AFP probed politician’s office over questionable travel claims

The AFP is investigating a political travel claim from 2019.

The AFP is investigating a political travel claim from 2019. Photo: TND

The potential misuse of travel allowance claims from the office of a federal politician was reported to the Australian Federal Police in 2019.

The probe comes as Parliament’s expenses watchdog clamped down on almost 100 breaches of rules governing the use of public money.

The Independent Parliamentary Expenses Authority (IPEA) has contracted a debt collection agency to chase down money owed by politicians and their staff who claimed expenses and purchases they shouldn’t have.

At least two politicians have outstanding debts for incorrect expenses claims.

The Australian National Audit Office (ANAO) revealed the crackdown on dodgy expenses in an Auditor-General report on the IPEA, released late last week.

ANAO found that the IPEA, set up in 2017 to scrutinise public spending by politicians and their staff, had been “largely effective” and had helped in “improving the transparency of the expenses framework”, making only minor recommendations around internal processes.

The report by Auditor-General Grant Hehir praised the IPEA. Photo: AAP

But inside the Auditor-General report were embedded a number of revealing nuggets about the work done by the IPEA, and how it has doggedly pursued potentially incorrect or wrongful expense claims.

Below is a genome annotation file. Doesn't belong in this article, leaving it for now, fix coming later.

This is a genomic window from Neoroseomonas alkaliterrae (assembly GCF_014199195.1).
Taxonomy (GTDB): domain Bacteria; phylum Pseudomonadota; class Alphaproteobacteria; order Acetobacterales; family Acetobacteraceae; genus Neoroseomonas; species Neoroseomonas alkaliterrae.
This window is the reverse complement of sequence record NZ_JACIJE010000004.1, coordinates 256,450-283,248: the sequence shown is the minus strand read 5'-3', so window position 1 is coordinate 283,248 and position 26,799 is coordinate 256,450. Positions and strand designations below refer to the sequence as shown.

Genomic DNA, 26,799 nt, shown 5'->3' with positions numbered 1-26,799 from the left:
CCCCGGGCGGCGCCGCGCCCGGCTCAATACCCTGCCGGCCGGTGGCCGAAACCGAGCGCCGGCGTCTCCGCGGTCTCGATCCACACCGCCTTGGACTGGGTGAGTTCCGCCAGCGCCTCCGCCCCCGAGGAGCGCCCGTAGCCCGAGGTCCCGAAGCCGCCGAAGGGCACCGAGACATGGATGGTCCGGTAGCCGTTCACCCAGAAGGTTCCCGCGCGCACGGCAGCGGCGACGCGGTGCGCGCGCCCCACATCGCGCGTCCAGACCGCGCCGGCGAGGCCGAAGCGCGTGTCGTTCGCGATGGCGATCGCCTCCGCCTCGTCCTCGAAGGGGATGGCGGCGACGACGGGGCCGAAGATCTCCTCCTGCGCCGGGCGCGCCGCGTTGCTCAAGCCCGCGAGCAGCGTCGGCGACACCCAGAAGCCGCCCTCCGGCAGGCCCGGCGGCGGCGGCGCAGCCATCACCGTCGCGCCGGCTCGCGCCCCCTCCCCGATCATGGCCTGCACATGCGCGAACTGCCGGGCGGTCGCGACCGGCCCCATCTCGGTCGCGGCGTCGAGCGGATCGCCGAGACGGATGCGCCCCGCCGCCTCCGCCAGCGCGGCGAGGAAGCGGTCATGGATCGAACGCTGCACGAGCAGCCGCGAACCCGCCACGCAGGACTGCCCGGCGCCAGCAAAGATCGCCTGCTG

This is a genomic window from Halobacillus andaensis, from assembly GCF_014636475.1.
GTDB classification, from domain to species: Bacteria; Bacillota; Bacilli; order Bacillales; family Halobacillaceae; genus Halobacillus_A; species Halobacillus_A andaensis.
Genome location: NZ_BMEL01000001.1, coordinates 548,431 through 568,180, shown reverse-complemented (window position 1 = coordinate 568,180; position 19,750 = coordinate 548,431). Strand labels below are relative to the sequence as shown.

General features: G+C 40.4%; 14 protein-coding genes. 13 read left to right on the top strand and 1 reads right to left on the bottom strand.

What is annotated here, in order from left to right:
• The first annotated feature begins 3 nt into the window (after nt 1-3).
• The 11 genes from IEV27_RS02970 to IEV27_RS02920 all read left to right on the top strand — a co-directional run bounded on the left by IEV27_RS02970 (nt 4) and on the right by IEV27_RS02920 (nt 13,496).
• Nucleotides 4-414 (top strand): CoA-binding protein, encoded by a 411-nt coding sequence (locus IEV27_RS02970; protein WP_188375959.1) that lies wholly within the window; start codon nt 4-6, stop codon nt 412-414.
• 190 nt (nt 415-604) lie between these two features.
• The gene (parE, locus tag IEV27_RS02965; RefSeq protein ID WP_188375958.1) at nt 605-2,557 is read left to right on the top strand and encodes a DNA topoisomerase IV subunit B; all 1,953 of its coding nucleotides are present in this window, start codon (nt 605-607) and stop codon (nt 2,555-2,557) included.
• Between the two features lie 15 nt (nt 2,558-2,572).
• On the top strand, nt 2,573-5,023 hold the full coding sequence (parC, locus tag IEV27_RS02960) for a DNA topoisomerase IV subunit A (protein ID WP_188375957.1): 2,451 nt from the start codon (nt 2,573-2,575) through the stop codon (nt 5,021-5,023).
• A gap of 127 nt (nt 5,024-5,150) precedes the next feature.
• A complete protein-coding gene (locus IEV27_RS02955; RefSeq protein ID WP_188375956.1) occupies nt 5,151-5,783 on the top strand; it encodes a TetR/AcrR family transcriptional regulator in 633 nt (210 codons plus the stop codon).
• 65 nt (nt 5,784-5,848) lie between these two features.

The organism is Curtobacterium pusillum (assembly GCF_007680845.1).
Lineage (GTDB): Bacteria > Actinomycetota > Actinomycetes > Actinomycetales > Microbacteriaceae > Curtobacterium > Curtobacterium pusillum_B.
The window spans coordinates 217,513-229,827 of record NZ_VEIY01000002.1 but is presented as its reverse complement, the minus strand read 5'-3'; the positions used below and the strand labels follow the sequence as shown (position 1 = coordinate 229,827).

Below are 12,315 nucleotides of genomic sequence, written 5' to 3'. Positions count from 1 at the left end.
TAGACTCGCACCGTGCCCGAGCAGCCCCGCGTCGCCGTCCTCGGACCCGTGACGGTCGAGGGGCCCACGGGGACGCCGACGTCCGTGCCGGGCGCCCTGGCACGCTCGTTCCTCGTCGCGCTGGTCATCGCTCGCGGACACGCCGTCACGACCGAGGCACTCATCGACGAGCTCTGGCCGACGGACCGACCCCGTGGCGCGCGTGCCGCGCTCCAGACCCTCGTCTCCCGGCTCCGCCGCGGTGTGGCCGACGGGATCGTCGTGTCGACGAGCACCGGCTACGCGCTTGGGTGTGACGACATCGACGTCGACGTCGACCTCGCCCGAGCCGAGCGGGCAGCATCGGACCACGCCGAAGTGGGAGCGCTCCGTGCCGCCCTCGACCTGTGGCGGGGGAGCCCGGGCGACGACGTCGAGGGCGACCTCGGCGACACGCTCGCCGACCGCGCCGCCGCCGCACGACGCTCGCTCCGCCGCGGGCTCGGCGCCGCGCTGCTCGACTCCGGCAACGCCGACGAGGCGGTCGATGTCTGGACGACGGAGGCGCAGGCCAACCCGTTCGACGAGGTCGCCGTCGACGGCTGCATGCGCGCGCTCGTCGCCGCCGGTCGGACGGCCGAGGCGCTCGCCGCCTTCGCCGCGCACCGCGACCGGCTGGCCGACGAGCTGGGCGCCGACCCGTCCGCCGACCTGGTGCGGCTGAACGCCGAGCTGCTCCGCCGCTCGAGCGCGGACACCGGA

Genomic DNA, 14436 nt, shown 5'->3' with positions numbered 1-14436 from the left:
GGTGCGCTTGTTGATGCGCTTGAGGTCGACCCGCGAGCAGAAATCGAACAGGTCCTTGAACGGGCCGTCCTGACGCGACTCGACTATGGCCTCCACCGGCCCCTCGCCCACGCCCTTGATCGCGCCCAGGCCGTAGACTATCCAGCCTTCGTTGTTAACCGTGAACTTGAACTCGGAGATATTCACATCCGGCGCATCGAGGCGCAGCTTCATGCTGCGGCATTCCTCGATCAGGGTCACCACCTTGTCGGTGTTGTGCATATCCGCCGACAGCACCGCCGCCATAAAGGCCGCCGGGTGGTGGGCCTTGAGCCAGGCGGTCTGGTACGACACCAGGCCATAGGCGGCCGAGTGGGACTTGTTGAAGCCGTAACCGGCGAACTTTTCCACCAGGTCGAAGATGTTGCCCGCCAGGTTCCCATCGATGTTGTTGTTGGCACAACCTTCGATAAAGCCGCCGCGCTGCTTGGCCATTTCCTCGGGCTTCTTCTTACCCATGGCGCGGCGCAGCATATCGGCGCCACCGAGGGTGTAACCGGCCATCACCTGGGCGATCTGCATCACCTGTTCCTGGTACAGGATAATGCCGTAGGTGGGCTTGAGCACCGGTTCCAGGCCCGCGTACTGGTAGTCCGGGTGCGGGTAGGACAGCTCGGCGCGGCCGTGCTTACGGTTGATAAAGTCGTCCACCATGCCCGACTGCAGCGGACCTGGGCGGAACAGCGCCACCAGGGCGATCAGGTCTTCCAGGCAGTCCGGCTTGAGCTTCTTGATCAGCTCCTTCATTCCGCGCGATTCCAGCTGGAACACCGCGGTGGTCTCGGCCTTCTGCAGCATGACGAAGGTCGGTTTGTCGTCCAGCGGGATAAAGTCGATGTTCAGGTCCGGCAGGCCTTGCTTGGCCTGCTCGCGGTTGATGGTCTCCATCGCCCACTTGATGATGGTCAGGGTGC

One such case resulted in a police complaint.

“In 2019, IPEA received allegations concerning the travel allowance claims of a [parliamentary] staff member,” the ANAO report stated, adding that the AFP and other agencies also received the same claims.

The ANAO report makes no mention of any further details, such as the office or party to which the staff member belonged, the amount, or details of the travel allowance claim, or why it had come under scrutiny.

The New Daily contacted the AFP and IPEA for comment.

The ANAO report said that, as of February, the IPEA had not received any information about the outcome of the AFP investigation. However, TND understands the AFP received the complaint anonymously, but later decided it would not be investigated following initial inquiries which found the complaint may not be substantiated.

Elsewhere in the ANAO report, it’s noted that the IPEA found 93 instances of “non-compliance” with expenses rules in the 2018-19 and 2019-20 financial years.

Again, no further information of said breaches is listed in detail, but the ANAO report notes that the expenses were repaid, along with a mandatory 25 per cent penalty on top.

However, as of November 3, the IPEA noted it was still pursuing debts owed by two former federal politicians.

One, which the IPEA said “has been declared bankrupt”, is said to owe $1534.80, which the agency said it was “following up with the trustee”.

The other former politician is said to owe $501.68, of a debt originally raised as $2833.68.

The IPEA manages travel claims and other political expenses. Photo: ABC

The IPEA told the ANAO it had been diligently tracking down and recovering debts owed.

On June 30, 2020, the IPEA had on its books 47 debtors with a total amount outstanding of $32,322.

By October 31, that had been chased down to 19 debtors and $15,289 left outstanding.

“To assist with the recovery of outstanding amounts, IPEA has established a contract with a debt recovery company,” the ANAO report noted.

The IPEA administered some $42.7 million and processed 143,176 travel claims in the 2019-20 financial year, according to the ANAO, with only $30,785 in total identified as “non-compliance” with rules.

That total figure was down from $59.8 million claimed in 2018-19, a drop that was attributed to a decrease in political travel due to the COVID pandemic.

The IPEA was set up in 2017, following repeated scandals over politicians’ use of public expenses.

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